Colors of Gold

Fresh-from-the-earth gold is a warm and brilliant golden yellow. And while yellow gold is the most popular color of gold, it is also found in other colors, including white gold, rose gold and even green gold. How are these colors created? What colors of gold look best on different skin tones? Read on to learn more!

Gold is a Soft Metal

Pure 24 karat gold is very soft. It's so soft, in fact, that it is rarely used to create jewelry. Gold is often alloyed with harder metals to create a durable metal to work with. However, when pure gold is combined with other metals, it can take on a variety of colors and shades that are desirable to different people. At Zales, you can find rich shades of gold and paler shades - it's all in how the gold is mixed.

Yellow Gold

Yellow gold is the most popular shade of this precious metal and is used to create a majority of the jewelry on the market today. Yellow gold is especially popular in engagement and wedding styles. Yellow gold gets its warm and luxurious hue from the addition of silver and copper. Yellow gold is available in many different shades, depending on its purity. For example, 18 karat gold has a richer, deeper color than 14 karat gold, while 10 karat gold has the lightest color.

Yellow gold is the perfect way to showcase diamonds or gemstones. Yellow gold also looks great on just about anybody, but especially those with warm skin tones. Its rich hue adds a golden glow to any attire.

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White Gold

White gold is another very popular color of gold. White gold is often used in engagement rings and wedding rings as it makes diamonds appear whiter and brighter. White gold gets its color from the addition of palladium, zinc, copper, tin and manganese. The highest quality of white gold is 18 karat white gold, which is an alloy of pure yellow gold and bright white palladium. Lesser karat gold, including 14 karat white gold and 10 karat white gold, contain less palladium and is therefore less white. To counter this, most white gold jewelry is plated with a coat of rhodium, a bright white metal in the platinum family. Rhodium plating ensures a sleek white tone but will wear away after time. You will often hear people say they are getting their white gold pieces "dipped." This simply means that a fresh layer of rhodium plating is being applied, bringing the piece back to its original brightness and luster.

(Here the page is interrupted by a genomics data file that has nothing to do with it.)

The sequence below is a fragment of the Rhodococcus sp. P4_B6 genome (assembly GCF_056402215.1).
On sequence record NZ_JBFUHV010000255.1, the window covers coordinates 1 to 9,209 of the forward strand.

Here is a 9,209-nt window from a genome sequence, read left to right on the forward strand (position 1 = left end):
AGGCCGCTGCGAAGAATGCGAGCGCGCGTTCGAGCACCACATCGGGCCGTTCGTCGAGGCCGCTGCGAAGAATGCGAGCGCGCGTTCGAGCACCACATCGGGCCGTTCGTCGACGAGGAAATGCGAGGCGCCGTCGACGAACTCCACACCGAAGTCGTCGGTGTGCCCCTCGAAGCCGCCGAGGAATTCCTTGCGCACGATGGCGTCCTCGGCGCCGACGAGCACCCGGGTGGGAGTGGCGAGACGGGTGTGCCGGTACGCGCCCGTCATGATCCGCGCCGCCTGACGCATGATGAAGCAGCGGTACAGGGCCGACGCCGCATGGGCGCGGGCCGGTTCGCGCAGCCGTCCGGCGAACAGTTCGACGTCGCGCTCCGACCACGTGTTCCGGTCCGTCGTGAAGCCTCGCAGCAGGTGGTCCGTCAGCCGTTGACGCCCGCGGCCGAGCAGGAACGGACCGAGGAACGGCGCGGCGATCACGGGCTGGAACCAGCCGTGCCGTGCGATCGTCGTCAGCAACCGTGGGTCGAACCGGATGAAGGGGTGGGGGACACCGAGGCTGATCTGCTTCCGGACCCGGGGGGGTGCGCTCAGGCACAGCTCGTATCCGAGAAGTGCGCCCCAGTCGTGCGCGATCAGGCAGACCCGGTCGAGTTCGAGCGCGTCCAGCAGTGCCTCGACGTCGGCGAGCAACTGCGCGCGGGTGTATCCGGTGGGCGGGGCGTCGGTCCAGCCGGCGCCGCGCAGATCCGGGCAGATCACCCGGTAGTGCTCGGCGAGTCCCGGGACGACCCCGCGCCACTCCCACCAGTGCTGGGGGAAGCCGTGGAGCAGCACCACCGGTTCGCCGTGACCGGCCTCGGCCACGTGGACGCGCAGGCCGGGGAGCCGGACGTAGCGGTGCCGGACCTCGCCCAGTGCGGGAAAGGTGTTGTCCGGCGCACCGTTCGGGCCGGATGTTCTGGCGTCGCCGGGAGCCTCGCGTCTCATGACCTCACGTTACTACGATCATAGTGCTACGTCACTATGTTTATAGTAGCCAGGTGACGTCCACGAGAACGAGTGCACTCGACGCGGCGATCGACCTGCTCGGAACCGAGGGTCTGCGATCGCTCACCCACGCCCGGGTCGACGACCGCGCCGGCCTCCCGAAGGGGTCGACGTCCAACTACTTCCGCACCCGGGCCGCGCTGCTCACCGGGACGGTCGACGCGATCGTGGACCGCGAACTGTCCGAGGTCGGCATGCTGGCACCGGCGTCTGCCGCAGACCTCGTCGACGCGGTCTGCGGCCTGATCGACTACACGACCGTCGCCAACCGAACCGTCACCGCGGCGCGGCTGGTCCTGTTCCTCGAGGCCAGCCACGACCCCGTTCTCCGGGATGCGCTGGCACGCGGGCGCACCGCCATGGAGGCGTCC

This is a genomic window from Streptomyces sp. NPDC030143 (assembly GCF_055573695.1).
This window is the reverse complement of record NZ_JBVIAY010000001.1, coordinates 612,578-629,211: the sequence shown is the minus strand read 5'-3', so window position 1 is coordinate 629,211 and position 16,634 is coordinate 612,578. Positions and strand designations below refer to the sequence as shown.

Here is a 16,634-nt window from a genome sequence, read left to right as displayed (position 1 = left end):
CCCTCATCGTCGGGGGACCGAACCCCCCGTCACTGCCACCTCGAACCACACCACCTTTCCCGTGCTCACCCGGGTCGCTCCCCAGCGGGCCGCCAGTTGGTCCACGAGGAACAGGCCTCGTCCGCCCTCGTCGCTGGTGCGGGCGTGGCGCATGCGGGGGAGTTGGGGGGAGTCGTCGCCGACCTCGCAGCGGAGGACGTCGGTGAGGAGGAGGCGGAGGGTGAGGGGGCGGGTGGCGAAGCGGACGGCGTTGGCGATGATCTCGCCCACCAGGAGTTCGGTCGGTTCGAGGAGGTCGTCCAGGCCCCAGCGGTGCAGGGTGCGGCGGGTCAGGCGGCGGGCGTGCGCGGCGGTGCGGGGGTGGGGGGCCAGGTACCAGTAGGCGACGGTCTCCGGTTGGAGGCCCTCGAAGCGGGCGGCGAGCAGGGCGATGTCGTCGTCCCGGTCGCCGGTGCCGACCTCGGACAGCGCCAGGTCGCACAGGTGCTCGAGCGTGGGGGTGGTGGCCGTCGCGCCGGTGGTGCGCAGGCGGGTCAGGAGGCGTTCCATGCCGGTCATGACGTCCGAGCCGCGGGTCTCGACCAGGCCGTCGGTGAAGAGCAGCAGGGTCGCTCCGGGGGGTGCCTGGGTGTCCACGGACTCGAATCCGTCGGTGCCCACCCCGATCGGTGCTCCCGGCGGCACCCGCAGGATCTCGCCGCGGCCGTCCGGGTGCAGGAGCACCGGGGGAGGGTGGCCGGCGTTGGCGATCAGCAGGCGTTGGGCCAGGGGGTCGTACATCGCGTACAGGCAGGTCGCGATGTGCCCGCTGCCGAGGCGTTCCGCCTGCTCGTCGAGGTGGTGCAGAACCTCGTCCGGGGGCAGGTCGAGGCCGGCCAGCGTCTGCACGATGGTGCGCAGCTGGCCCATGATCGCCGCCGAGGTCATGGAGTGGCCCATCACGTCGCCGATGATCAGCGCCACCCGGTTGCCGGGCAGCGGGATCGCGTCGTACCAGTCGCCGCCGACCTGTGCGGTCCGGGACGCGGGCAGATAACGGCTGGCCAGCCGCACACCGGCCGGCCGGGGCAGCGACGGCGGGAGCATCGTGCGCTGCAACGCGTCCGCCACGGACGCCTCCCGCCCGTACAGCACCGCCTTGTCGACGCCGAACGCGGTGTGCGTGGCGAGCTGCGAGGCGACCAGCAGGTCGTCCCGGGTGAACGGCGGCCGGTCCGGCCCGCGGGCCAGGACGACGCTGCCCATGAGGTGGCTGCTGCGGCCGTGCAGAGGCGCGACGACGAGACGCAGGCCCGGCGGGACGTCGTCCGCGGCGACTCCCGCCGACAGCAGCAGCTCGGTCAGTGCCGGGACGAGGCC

White gold shows off diamonds and colored gemstones equally well. The lightness of the metal allows the colors of the gemstones to really pop, while making diamonds appear brighter. White gold is a lovely look on any skin tone, but looks particularly lovely on cooler skin tones.

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Rose Gold

The most romantic hue of all the golds is rose gold. Rose gold, also called pink gold, gets its striking and unique color from the addition of copper and silver. The most precious rose gold is the 22 karat weight. It is often referred to as 'crown gold' because 22 karat rose gold was used to create a the gold crown coin, which was introduced in England in 1526. Like yellow gold, the more copper that is used in the alloy, the deeper and rosier the color. Therefore, 18 karat rose gold has the richest and deepest color, while 14 karat rose gold has a mid-tone; 10 karat rose gold is the lightest rose in color.

Today, rose gold is experiencing a resurgence in popularity. Rose gold is being seen more and more in engagement and wedding ring styles as well as everyday jewelry. Rose gold makes diamonds appear warmer and brighter, and certain gemstones, like morganite, appear richer and rosier. Rose gold set with black, champagne or cognac diamonds is a lovely, on-trend look being recognized both in fashion and bridal jewelry. Rose gold in any karat weight is one of those rare metals that looks beautiful on any skin tone.

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Other Colors of Gold

While yellow gold, white gold and rose gold are the most popular colors of karat gold jewelry, gold is available in other shades as well. These colors are not generally used in jewelry, except as an accent. It is rare to find an entire piece of jewelry made from these colors of gold.

  • Green Gold - is a mix of yellow gold, silver, copper and cadmium.
  • Grey Gold - is a blend of yellow gold, silver, manganese and copper. This color gold contains no palladium, which is a brightener.
  • Purple Gold - also called Amethyst or Violet gold, is an ally of yellow gold and aluminum.
  • Blue Gold - is a blend of yellow gold and either gallium or indium.
As you can see, gold is a versatile metal and unique colors can be created when alloyed with others.

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